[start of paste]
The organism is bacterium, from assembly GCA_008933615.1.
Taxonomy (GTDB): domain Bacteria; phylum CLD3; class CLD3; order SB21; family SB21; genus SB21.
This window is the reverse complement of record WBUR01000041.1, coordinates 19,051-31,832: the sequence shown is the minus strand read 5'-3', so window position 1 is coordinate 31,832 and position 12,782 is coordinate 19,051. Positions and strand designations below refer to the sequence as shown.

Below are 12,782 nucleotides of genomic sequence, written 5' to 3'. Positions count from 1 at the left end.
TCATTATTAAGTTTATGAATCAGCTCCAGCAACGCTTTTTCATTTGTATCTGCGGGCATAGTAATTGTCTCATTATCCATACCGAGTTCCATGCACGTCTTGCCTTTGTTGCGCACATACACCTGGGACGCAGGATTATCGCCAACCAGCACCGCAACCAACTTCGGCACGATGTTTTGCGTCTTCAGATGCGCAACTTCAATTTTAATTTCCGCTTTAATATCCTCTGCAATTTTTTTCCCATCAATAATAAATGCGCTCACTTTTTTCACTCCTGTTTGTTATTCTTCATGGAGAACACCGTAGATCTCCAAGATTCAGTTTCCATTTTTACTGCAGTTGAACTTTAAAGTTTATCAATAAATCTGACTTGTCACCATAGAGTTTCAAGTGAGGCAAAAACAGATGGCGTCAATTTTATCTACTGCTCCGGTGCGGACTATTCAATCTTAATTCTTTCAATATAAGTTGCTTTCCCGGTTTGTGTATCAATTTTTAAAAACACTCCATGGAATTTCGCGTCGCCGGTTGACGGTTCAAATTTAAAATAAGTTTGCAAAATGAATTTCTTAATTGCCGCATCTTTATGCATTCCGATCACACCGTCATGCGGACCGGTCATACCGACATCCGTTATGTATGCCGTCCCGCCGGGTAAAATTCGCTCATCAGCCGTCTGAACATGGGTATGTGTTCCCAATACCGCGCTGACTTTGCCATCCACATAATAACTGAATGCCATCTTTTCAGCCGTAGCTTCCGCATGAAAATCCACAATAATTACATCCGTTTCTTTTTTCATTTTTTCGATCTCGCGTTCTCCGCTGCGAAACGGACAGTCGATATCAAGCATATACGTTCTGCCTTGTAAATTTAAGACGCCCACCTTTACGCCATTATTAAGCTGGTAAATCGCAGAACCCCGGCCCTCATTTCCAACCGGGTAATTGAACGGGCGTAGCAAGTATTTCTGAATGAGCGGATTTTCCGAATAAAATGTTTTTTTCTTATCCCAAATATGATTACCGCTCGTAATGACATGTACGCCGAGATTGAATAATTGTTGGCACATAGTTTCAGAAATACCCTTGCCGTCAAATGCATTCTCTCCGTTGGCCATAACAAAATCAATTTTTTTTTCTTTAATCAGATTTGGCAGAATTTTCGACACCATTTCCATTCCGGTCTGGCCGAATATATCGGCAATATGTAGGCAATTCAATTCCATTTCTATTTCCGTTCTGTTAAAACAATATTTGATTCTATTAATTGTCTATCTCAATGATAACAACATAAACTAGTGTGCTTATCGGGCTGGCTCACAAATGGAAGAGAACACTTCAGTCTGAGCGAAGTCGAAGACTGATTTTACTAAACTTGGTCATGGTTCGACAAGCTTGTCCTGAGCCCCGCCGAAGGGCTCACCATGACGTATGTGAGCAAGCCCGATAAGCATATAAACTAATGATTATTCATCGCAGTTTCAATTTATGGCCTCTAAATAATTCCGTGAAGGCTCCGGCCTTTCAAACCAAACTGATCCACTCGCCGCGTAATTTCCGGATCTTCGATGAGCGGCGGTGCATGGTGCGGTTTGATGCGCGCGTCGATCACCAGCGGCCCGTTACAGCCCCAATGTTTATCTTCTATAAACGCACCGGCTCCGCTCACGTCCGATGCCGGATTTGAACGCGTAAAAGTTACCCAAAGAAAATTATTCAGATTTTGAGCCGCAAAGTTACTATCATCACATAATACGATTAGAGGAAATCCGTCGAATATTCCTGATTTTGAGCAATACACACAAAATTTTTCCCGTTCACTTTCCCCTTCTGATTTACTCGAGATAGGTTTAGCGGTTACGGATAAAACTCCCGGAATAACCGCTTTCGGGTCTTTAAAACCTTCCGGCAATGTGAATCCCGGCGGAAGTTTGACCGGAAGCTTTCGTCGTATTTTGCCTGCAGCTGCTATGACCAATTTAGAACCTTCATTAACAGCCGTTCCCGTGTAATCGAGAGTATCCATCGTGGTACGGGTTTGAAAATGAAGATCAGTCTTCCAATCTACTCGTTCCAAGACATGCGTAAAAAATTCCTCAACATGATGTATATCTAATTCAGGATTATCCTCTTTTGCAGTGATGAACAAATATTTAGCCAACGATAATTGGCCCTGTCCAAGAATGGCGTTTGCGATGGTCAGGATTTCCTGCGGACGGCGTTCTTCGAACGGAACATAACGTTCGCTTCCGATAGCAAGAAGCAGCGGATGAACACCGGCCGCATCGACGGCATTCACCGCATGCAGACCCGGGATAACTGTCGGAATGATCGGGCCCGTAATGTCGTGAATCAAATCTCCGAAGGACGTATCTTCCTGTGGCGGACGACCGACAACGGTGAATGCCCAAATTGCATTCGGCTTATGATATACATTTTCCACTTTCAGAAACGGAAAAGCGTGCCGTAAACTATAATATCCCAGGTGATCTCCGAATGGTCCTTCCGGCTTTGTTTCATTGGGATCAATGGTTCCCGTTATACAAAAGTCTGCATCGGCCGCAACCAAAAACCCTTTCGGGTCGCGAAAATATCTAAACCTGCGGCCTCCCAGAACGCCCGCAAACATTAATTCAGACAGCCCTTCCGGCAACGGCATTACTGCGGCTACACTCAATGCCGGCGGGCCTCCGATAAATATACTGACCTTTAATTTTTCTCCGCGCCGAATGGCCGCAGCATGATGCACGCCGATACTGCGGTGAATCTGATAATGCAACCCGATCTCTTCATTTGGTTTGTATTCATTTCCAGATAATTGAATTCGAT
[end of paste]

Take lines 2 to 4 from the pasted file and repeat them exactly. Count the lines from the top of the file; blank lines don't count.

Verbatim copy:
Taxonomy (GTDB): domain Bacteria; phylum CLD3; class CLD3; order SB21; family SB21; genus SB21.
This window is the reverse complement of record WBUR01000041.1, coordinates 19,051-31,832: the sequence shown is the minus strand read 5'-3', so window position 1 is coordinate 31,832 and position 12,782 is coordinate 19,051. Positions and strand designations below refer to the sequence as shown.

Below are 12,782 nucleotides of genomic sequence, written 5' to 3'. Positions count from 1 at the left end.